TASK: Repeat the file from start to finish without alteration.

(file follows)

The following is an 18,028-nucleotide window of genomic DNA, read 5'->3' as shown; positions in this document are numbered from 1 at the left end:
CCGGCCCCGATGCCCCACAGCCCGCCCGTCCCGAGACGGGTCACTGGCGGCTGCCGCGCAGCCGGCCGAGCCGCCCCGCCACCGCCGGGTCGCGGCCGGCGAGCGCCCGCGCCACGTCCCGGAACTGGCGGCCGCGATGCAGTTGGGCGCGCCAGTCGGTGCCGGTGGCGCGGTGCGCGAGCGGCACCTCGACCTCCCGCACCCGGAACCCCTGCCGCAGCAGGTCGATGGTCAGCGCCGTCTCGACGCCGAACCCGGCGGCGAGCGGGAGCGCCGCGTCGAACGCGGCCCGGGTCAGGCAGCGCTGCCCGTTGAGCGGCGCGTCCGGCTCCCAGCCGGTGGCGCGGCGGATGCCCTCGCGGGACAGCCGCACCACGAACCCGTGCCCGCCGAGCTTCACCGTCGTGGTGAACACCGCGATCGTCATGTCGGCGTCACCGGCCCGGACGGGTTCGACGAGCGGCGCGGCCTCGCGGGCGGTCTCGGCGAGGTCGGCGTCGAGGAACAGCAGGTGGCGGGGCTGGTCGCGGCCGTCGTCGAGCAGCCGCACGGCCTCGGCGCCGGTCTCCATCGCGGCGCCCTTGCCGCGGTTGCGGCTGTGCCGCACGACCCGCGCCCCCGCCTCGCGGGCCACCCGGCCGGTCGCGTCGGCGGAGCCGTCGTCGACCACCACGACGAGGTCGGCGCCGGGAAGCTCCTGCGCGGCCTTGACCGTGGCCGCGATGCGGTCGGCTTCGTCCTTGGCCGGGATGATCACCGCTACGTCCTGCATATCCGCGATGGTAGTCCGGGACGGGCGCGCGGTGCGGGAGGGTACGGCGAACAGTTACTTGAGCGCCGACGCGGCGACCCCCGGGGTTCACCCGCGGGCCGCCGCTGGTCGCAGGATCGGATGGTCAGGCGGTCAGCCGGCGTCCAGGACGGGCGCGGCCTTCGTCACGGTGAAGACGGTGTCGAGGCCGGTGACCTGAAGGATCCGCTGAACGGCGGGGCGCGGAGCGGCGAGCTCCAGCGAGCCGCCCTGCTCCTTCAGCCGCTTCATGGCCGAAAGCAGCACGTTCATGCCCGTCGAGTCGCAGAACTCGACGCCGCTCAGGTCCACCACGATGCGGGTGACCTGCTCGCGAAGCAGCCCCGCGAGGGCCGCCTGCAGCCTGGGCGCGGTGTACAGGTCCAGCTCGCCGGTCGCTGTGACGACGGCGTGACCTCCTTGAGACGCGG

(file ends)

The following is an 18,028-nucleotide window of genomic DNA, read 5'->3' as shown; positions in this document are numbered from 1 at the left end:
CCGGCCCCGATGCCCCACAGCCCGCCCGTCCCGAGACGGGTCACTGGCGGCTGCCGCGCAGCCGGCCGAGCCGCCCCGCCACCGCCGGGTCGCGGCCGGCGAGCGCCCGCGCCACGTCCCGGAACTGGCGGCCGCGATGCAGTTGGGCGCGCCAGTCGGTGCCGGTGGCGCGGTGCGCGAGCGGCACCTCGACCTCCCGCACCCGGAACCCCTGCCGCAGCAGGTCGATGGTCAGCGCCGTCTCGACGCCGAACCCGGCGGCGAGCGGGAGCGCCGCGTCGAACGCGGCCCGGGTCAGGCAGCGCTGCCCGTTGAGCGGCGCGTCCGGCTCCCAGCCGGTGGCGCGGCGGATGCCCTCGCGGGACAGCCGCACCACGAACCCGTGCCCGCCGAGCTTCACCGTCGTGGTGAACACCGCGATCGTCATGTCGGCGTCACCGGCCCGGACGGGTTCGACGAGCGGCGCGGCCTCGCGGGCGGTCTCGGCGAGGTCGGCGTCGAGGAACAGCAGGTGGCGGGGCTGGTCGCGGCCGTCGTCGAGCAGCCGCACGGCCTCGGCGCCGGTCTCCATCGCGGCGCCCTTGCCGCGGTTGCGGCTGTGCCGCACGACCCGCGCCCCCGCCTCGCGGGCCACCCGGCCGGTCGCGTCGGCGGAGCCGTCGTCGACCACCACGACGAGGTCGGCGCCGGGAAGCTCCTGCGCGGCCTTGACCGTGGCCGCGATGCGGTCGGCTTCGTCCTTGGCCGGGATGATCACCGCTACGTCCTGCATATCCGCGATGGTAGTCCGGGACGGGCGCGCGGTGCGGGAGGGTACGGCGAACAGTTACTTGAGCGCCGACGCGGCGACCCCCGGGGTTCACCCGCGGGCCGCCGCTGGTCGCAGGATCGGATGGTCAGGCGGTCAGCCGGCGTCCAGGACGGGCGCGGCCTTCGTCACGGTGAAGACGGTGTCGAGGCCGGTGACCTGAAGGATCCGCTGAACGGCGGGGCGCGGAGCGGCGAGCTCCAGCGAGCCGCCCTGCTCCTTCAGCCGCTTCATGGCCGAAAGCAGCACGTTCATGCCCGTCGAGTCGCAGAACTCGACGCCGCTCAGGTCCACCACGATGCGGGTGACCTGCTCGCGAAGCAGCCCCGCGAGGGCCGCCTGCAGCCTGGGCGCGGTGTACAGGTCCAGCTCGCCGGTCGCTGTGACGACGGCGTGACCTCCTTGAGACGCGG